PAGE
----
A Stroke of Genius: Recognize the Symptoms & Know What To Do
It’s the talk we all hate to have. We wish that it didn’t have to occur. But it can’t be taught in school. It is better coming from a loved one. The Dreaded S-talk. Not Sex (that can be covered in the classroom and by the internet). I’m talking about the Stroke talk.
A stroke is a sudden loss of brain function; caused by the interruption of blood flow to the brain (ischemic) or the rupture of blood vessels in the brain (hemorrhagic). The interruption of blood flow or the rupture of blood vessels causes brain cells in the affected area to die. Your brain is the most complex organ in your body. It consists of more than 100 billion specialized nerve cells called neurons, and it acts as a command centre for everything you do, think, sense and say. These neurons cannot regrow themselves, so once they die, they are gone forever.
The stroke treatments that work best are available only if the stroke is recognized and diagnosed shortly after the first symptoms. Stroke patients may not be eligible for these if they don’t arrive at the hospital in time.
If you think someone may be having a stroke, you need to be fast or more correctly: B.E. F.A.S.T.
B- Balance: Does the person have a sudden problem with balance or coordination.
E- Eyes: Sudden changes in vision such as blurred vison, double vision or loss of vision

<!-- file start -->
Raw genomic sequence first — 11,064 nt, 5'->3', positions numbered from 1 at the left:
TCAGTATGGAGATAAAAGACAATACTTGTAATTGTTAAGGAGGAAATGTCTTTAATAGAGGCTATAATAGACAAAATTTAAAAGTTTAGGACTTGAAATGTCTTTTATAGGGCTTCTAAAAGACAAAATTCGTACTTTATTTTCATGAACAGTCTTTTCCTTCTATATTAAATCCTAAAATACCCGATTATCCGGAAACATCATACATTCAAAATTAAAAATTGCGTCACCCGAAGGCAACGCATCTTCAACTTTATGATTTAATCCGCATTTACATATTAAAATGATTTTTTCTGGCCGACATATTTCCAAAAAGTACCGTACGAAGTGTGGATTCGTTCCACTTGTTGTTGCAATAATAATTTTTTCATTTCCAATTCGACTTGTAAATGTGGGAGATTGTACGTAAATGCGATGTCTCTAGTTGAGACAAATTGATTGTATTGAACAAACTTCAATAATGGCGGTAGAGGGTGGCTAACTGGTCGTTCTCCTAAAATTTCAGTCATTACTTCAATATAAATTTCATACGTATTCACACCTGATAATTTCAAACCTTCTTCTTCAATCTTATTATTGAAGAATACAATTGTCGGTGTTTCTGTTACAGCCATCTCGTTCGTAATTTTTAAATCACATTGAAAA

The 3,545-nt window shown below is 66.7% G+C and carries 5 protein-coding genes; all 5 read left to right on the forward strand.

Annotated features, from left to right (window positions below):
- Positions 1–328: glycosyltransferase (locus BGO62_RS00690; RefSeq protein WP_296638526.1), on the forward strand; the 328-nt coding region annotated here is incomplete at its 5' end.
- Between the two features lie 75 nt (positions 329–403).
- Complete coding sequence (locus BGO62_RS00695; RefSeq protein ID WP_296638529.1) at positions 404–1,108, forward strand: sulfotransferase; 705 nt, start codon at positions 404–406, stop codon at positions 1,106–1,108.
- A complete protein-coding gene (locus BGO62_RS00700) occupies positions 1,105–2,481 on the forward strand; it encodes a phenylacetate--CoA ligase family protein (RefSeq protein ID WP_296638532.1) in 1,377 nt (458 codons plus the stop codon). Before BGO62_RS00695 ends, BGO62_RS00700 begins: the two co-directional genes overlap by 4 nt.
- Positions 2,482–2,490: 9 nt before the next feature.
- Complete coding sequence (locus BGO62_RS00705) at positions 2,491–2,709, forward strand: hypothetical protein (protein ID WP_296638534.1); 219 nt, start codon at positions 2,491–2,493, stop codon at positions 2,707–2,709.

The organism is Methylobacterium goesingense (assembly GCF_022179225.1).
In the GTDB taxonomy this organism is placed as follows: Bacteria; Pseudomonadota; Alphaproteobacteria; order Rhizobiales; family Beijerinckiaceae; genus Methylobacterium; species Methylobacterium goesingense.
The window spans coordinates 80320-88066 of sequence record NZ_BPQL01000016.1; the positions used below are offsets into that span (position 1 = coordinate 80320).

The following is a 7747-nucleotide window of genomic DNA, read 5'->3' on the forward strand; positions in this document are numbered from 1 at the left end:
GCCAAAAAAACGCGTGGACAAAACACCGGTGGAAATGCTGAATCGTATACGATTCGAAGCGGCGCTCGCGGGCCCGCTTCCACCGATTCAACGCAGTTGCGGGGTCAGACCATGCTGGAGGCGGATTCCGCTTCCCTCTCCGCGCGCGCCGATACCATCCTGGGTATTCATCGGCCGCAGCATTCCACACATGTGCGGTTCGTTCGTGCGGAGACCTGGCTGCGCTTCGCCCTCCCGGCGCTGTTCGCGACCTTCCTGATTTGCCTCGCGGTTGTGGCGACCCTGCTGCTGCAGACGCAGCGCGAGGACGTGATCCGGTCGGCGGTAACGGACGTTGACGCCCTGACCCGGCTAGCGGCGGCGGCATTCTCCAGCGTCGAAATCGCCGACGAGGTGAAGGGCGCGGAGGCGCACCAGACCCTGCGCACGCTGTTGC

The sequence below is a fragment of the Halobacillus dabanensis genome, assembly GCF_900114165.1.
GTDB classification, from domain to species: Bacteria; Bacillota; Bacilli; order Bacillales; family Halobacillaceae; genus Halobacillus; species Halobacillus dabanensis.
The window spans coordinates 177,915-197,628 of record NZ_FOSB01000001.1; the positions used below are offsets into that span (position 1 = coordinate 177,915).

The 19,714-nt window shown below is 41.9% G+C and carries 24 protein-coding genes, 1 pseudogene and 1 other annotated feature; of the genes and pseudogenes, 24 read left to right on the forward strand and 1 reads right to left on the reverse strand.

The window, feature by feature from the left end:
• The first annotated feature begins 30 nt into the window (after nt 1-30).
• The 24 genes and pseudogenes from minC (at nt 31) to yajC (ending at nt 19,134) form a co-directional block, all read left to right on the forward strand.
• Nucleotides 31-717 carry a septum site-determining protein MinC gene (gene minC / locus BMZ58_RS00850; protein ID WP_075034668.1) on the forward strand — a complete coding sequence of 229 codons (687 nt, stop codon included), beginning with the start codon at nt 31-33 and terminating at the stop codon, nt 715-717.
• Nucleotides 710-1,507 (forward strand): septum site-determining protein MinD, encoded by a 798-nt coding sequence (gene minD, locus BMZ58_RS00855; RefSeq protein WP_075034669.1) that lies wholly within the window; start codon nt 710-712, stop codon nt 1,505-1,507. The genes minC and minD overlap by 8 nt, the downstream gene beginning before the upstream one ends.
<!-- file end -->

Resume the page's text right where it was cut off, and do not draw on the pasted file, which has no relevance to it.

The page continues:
F- Face: Does one side of the face droop? Asking the person to smile can make it easier to spot.
A—Arms: Is their weakness in either arm? When you ask the person to raise both arms, does one drift downward?
S—Speech: Ask the person to repeat a simple phrase. Like “Next year the Leafs will win the cup” Is the speech slurred or strange?
T—Time: If you see any of these signs, call 9-1-1 right away. You don’t need to see all the signs for it to be a stroke.
Other symptoms that may present include sudden confusion, headache or numbness.
Note the time when any symptoms first appear. This information helps health care providers determine the best treatment for each person.
Do not drive to the hospital or let someone else drive you. Call 9-1-1 for an ambulance so that medical personnel can begin life-saving treatment on the way to the emergency room.
Many risk factors exist for strokes. You can’t control your family history, gender, ethnicity or age (and unfortunately, lying about how old you are doesn’t reduce your risk). But luckily, you can do something about other factors that could increase your risk of having a stroke, including obesity, diet, diabetes, smoking, high blood pressure and high blood cholesterol. Diet and exercise can have a positive effect on our weight, cholesterol and blood pressure. Being aware of the above symptoms and getting help right away may reduce the negative outcomes from a stroke.
In the last few years, new advances have been made in stroke treatment. However, these new treatments must be started within a few hours of the onset of symptoms in order to be effective. That’s why it’s so important to recognize the warning signs of a stroke as soon as they appear and call 9-1-1 or your local emergency number for immediate medical assistance. Take care of yourselves and each other.